Tuesday, January 20, 2009

Pakistan may abolish blasphemy laws?

This could be of considerable interest if it goes through - might it knock the use of these laws in Afghanistan, for example, on the head?


Pakistan to Abolish Blasphemy Laws

Dan Wooding and Sheraz Khurram Khan

ASSIST News Service

January 19, 2009

ISLAMABAD, PAKISTAN (ANS) -- The Federal Minister for Minorities, Mr. Shahbaz Bhatti, has said that Pakistan’s controversial blasphemy laws 'will be abolished.'

Talking to ANS by phone the minister said he was struggling to ensure religious freedom, human dignity and social justice in Pakistani society.

“Religious minorities have been neglected, victimized and oppressed in Pakistan,” he said. “They have faced constitutional and institutionalized discrimination and inequality but our government is committed to address the long-standing issues of minorities. We are making all-out efforts to uplift and empower minorities.

Shahbaz Bhatti maintained that minorities have played a crucial role in Pakistan’s growth and nation building.

“Pakistan would not have risen on the map of the world without the crucial contribution of minorities,” he stated.

He recalled that minorities had cast their decisive vote in partition of the province of Punjab.

The Minister said he had come to parliament to advocate the case of the oppressed and the down-trodden people. He said he would never hesitate from giving any sacrifice for his people.

On Wednesday, January 14, a group of Christian lawyers from different parts of Pakistan held a meeting in Islamabad to discuss the issues being faced by religious minorities of Pakistan. The lawyers discussed minorities-related problems at length. The meeting also discussed steps taken by the Pakistan Peoples Party government for the betterment of religious minorities of Pakistan. After the meeting, they then visited the Federal Minister for Minorities, Mr. Shahbaz Bhatti, at his office.

“We, Christian lawyers, appreciate President Asif Ali Zardari and Prime Minister Syed Yousaf Raza Gilani for taking concrete steps such as the allocation of a five percent job quota for minorities, the declaration of August 11 as Minority Day, minorities representation in Senate, increase in minorities reserved seats in provincial and national assemblies, declaration of official celebration of religious festivals of minorities and review of all discriminatory laws facing minorities,” said a resolution which was passed unanimously by the lawyers.

The lawyers said they appreciated induction of Mr. Bhatti as Federal Minister for Minorities’ Affairs and put their full confidence in his leadership.

“We appreciate his long struggle to uplift and empower religious minorities. We also assure the present government that we will remain with the government through thick and thin under the leadership of Mr. Shahbaz Bhatti for the equal rights of religious minorities of Pakistan,” the resolution added.

It also said, “We extend our full support to the present democratic government which is committed to fulfill the vision of founding father Quaid-e-Azam Muhammad Ali Jinnah. We pledge to continue our efforts for supremacy of constitution, sovereignty of parliament and establishment of enlightened and moderate society which is free from every type of discrimination and inequality.”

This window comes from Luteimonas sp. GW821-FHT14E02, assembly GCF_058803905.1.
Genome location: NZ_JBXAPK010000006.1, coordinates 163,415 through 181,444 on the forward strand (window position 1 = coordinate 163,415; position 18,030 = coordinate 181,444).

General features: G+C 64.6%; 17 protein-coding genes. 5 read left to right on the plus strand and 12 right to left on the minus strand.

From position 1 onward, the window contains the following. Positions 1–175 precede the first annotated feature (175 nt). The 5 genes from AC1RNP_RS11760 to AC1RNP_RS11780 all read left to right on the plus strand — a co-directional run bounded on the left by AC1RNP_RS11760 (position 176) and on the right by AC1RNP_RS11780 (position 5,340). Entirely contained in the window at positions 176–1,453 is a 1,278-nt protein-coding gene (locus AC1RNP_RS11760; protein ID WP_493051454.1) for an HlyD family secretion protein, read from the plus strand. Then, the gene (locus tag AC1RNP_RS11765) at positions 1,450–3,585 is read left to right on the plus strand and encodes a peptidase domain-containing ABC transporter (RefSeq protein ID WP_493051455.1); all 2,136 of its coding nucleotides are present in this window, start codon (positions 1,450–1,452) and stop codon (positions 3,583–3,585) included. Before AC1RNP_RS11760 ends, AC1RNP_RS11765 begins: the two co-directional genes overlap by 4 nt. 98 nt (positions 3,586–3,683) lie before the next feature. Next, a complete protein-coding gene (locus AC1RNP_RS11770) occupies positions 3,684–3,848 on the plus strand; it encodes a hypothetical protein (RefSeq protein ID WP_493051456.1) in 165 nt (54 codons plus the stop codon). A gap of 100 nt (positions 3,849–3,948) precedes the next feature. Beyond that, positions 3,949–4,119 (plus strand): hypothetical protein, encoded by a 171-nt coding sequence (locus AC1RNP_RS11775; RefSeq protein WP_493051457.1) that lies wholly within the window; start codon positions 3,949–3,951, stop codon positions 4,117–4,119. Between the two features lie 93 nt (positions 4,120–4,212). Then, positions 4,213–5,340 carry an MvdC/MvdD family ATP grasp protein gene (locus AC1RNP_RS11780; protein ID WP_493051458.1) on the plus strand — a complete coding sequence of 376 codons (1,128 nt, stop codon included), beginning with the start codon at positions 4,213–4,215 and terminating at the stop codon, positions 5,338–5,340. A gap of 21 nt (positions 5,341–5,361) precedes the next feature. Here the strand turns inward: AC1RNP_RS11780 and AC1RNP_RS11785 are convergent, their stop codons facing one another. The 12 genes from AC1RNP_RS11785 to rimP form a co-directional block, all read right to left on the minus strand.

Those who attended the meeting included Advocate Azra Shujaat, Jamshaid Rehmatullah, Aamir Jacob Randhawa, Eric Alam Sandhu, Sadqain Gardner, Rai Zafar Naveed Bhatti, Sohail Shahzad Advocate, Javed Masih, Qaisar Haroon Gill advocate, Ruth Bashir Advocate, Shazia Gulzar Advocate and Haroon Suleman Khokhar.

Copyright 2009 ASSIST News Service

Friday, January 09, 2009

Libel tourism - another case to follow

While, according to Justice Eady, it is "fashionable to rail against libel tourism" English law will not bar it - at least not in the case that 'Magic' Alex Mardas, long resident in Greece, has now brought against the International Herald Tribune (published in France) and the New York Times. One to follow...


Monday, January 05, 2009

ECHR defamation cases: imprisonment & enforced apologies

In the recently decided case of Mahmudov and Agazade v. Azerbaijan, the European Court of Human Rights reaffirmed that imprisonment is not a permissible sanction in defamation cases. Unfortunately, it also continued to rule it out altogether, stating that imprisonment may be permissible "where other fundamental rights have been seriously impaired, as, for example, in cases of hate speech or incitement to violence" (para. 50). Note that this does not limit imprisonment to situations of hate speech - hate speech is given as one example. While this certainly hints in the right direction, it is still not the kind of unequivocal language one might expect from a human rights court and gives government the opportunity to keep the sanction of imprisonment on the books. Not helpful...

Meanwhile, in Kazakov v. Russia, the Court offers this interesting statement: "to make someone retract his or her own opinion by acknowledging his or her own wrongness is a doubtful form of redress and does not appear to be “necessary”". Given that 'forced' apologies are a common feature of the defamation law in many European countries, this statement may have interesting ramifications for future cases.